5. Mike Kennedy says:

    I am a University student who recently came across your blog. Do you have any opinion on the idea of Atlantic unification under one province?

  6. Cod Father says:

    To MH:

    The discontented leaders, the “A Team”, packed their bags and left for real opportunities. The “B Team” was left behind and this is what you end up with.

  7. TOM HICKIE says:

    your article titled change the conversation in the north makes some good points but continues to miss the main problem. We talk about investment and training and other factors but we never discuss attitude. The so called north is full of attitutudes and many of them hurt the area. One attitude that is lacking is cooperation. French compete with english and protestants compete with catholics and communities fight for the crumbs and individuals often are jealous about their neighbors sucess.Petit Roche and Belledune are good examples. This is an attitude that is to common. Sports fishers in the province are more interested in protecting their spot than growing the resource hence the decline in sportsfishing assisted by increasing liscense fees. Politicians as well as others like this because it allows them to ignore a divided public. tom hickie fredericton

  8. Ian L. McQueen says:

    Greetings-
    I read your column regularly. I believe that we both spoke at a PC party meeting a year or so ago at the Legion hall in West Saint John.
    I was away for several days and am now catch up with my reading, which is why I am just writing now WRT a minor item in the June 19 T-J: “…..part of it is related to climate change and global warming.” I would just like to bring to your attention that virtually all the hue and cry about these topics stands on a very weak base of dodgy temperature readings and incomplete computer programs. I would be safe offering money to anyone who could point to any climate condition anywhere in the world and show that the conditions could not be explained by normal variations. The world’s weather and climate are the most complex system known, and the present game of blaming carbon dioxide will be found to be virtually groundless.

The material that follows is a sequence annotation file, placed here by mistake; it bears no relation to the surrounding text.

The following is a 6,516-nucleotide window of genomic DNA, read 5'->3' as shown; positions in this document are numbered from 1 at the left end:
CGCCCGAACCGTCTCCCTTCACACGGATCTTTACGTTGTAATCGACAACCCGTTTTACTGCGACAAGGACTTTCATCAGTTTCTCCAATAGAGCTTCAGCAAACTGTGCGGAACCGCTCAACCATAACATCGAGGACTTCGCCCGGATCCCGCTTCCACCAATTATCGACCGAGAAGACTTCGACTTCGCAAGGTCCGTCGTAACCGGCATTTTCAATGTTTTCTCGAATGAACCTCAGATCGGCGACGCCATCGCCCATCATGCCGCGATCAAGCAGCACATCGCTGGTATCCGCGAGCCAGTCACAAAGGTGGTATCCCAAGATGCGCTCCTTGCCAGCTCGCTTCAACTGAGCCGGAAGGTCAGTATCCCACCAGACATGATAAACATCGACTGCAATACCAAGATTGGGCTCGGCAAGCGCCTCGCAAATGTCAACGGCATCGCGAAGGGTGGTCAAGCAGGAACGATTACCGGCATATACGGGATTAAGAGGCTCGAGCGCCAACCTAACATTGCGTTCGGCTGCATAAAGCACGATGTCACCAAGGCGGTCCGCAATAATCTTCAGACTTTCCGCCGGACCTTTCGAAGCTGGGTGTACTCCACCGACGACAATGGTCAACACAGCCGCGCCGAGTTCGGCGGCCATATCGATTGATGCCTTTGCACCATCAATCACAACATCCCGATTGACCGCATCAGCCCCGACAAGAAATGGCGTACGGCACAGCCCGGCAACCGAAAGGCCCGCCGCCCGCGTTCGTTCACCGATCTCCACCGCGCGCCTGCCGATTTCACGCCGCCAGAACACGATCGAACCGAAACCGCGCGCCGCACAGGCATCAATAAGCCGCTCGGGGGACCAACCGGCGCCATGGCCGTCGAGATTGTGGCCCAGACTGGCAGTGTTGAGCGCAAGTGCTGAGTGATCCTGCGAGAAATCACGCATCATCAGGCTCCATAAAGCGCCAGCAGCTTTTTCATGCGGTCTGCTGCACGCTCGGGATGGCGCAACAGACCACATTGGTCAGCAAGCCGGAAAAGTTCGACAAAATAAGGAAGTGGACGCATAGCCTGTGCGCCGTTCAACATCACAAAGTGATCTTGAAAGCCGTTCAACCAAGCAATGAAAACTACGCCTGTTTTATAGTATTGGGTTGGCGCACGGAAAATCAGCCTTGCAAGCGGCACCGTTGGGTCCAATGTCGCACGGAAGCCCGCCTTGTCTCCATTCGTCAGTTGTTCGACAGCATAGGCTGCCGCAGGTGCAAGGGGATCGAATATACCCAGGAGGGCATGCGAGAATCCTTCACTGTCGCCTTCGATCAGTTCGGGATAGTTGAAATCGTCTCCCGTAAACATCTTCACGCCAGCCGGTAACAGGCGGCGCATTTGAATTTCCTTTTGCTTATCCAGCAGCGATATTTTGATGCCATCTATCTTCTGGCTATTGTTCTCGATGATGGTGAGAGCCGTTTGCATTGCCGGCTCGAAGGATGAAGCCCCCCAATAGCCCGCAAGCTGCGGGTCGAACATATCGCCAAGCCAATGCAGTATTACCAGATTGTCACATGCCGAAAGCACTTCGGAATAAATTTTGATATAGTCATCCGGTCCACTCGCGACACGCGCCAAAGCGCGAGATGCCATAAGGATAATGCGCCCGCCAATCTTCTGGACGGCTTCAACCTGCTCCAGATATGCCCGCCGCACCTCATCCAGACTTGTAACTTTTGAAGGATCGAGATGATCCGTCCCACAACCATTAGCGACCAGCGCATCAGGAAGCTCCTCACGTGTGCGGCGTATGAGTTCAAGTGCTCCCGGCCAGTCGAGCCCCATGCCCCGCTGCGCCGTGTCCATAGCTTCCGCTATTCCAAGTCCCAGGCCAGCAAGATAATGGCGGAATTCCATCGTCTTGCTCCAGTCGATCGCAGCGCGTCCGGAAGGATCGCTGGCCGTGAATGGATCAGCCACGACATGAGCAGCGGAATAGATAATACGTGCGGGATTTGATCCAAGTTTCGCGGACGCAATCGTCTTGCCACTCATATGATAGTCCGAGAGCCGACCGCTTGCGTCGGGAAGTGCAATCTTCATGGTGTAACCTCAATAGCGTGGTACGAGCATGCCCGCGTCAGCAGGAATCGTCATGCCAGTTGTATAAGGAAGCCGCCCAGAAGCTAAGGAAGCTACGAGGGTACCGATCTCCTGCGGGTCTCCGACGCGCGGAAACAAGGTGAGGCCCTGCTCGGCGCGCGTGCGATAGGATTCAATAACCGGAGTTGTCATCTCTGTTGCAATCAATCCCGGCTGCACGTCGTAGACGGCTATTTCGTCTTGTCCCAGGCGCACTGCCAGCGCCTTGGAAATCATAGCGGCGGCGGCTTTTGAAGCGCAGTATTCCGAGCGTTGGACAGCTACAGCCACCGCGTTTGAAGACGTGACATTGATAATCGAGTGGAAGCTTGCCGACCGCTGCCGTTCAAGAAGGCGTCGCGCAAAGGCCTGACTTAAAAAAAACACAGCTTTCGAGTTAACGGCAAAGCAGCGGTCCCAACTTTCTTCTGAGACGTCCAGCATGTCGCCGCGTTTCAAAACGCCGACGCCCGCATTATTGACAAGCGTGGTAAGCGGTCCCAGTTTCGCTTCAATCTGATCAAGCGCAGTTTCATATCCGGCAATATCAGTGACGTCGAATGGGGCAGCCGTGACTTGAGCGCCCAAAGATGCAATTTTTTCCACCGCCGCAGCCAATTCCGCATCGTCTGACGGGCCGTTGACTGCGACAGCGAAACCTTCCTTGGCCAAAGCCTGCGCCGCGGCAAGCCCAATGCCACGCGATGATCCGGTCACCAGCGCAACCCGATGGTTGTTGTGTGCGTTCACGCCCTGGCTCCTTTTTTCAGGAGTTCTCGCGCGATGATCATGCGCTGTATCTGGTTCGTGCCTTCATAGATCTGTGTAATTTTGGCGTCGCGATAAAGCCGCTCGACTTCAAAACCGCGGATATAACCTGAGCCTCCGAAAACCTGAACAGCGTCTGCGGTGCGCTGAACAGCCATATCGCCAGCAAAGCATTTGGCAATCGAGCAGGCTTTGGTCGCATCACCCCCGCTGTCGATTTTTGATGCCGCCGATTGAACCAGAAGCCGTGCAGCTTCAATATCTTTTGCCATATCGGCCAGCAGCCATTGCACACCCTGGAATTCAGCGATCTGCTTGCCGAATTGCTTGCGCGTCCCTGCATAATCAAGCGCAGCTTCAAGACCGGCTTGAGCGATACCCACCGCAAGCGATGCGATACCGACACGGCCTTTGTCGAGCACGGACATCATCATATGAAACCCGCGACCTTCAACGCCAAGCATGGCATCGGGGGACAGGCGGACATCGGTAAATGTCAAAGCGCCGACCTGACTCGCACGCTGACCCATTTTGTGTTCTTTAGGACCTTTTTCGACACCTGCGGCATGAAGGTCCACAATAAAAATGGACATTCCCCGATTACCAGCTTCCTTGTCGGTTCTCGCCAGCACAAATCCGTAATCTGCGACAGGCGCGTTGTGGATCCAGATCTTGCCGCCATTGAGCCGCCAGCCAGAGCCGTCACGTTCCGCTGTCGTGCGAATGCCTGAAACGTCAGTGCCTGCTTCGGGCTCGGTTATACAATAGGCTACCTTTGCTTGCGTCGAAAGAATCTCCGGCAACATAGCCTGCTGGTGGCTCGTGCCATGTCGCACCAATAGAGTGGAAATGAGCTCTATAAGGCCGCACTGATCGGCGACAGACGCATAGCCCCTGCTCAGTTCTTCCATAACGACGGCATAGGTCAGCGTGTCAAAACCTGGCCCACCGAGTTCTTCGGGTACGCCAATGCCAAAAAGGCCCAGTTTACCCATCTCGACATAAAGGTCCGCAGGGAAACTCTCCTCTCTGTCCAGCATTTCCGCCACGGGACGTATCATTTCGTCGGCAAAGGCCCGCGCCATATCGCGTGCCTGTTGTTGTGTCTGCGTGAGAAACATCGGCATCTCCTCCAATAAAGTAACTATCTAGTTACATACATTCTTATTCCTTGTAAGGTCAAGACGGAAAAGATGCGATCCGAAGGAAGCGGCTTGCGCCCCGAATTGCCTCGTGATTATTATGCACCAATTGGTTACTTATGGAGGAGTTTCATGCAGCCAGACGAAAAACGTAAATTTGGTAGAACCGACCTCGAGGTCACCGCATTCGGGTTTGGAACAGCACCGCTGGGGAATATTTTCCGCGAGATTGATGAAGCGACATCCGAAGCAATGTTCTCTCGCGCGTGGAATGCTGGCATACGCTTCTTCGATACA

I write to urge you not to get caught in the trap of believing the AGW story. I have taken the time to read the “behind” story and am confident that Man is not causing a future climate disaster. And why this is important is because many governments are setting policy based on the fallacy that something must be done to reduce our CO2 emissions. I read with horror the “Climate Change Action Plan” of NB and similar documents for NS and PEI. Those are only our closest neighbors. Other provinces and states have similar misguided policies. I am doing my best to make facts known, but the MSM are continually putting out pro-AGW propaganda and censoring anything that runs contrary to it.
    Feel free to contact me for further information, references, etc.

    Best regards.

    Ian L. McQueen
    Climate Truth Initiative
    Glenwood
    tel 506-468-9000

  9. Cod Father says:

    Little things matter. For instance, while trying to book a car rental from the Moncton Airport in September, not one of the rental agencies gives unlimited kilometers. All of them give 200 free km and charge 15 cents there after. Not a good way to welcome people to invest and do business if it is going to cost them more to drive to those places! Wake up GMAA!

  10. Dave Coleman says:

    ‘Liked your article in the TJ today re: the GIS/geomatics industry in NB. I do think you should have mentioned that at least one company – CARIS in Fredericton – DID leverage the substantial provincial and federal government government support (received through contracts & sales to line departments rather than grants or loans), and now has well over 100 employees in offices here, the USA and overseas. It would be good for you to talk with company founder Dr. Sam Masry about Caris’ success in a niche market, and why they stayed independent and NB-based despite attractive approaches from several interested potential buyers over the years.